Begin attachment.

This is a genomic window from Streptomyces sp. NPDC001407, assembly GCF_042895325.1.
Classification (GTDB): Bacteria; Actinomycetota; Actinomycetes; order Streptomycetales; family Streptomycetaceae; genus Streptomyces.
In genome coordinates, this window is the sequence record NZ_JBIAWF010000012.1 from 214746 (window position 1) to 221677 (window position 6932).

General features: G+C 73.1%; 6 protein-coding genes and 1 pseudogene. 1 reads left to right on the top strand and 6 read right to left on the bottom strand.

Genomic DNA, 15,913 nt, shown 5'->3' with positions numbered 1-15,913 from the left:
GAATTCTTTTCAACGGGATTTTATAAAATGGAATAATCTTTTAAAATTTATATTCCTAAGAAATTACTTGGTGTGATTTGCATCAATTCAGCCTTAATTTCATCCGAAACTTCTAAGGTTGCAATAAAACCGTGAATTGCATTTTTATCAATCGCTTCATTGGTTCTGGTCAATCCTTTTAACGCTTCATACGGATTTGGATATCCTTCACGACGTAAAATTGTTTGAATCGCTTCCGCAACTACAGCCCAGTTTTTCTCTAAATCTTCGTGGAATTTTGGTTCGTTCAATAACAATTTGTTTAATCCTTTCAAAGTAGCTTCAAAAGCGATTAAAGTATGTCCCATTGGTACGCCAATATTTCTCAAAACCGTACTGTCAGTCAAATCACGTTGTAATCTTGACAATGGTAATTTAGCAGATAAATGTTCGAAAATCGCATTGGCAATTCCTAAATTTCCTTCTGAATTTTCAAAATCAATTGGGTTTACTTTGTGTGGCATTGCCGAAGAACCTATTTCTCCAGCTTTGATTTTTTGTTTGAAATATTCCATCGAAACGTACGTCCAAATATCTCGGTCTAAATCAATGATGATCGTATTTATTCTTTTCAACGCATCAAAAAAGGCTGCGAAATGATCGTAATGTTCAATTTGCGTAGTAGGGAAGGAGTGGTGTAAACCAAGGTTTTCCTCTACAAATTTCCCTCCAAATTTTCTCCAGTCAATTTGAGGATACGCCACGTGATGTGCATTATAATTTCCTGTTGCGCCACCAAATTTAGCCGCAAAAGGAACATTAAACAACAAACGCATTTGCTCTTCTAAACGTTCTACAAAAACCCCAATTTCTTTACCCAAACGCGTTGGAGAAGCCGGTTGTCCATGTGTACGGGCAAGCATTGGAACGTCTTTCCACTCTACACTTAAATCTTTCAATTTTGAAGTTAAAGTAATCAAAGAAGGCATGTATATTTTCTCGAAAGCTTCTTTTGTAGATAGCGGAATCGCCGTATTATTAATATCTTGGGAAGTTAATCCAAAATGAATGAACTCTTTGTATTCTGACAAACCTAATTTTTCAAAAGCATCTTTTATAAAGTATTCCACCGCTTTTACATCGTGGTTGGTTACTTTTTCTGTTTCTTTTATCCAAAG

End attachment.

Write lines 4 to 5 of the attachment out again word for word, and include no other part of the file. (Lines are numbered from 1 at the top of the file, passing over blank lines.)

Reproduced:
General features: G+C 73.1%; 6 protein-coding genes and 1 pseudogene. 1 reads left to right on the top strand and 6 read right to left on the bottom strand.

Genomic DNA, 15,913 nt, shown 5'->3' with positions numbered 1-15,913 from the left: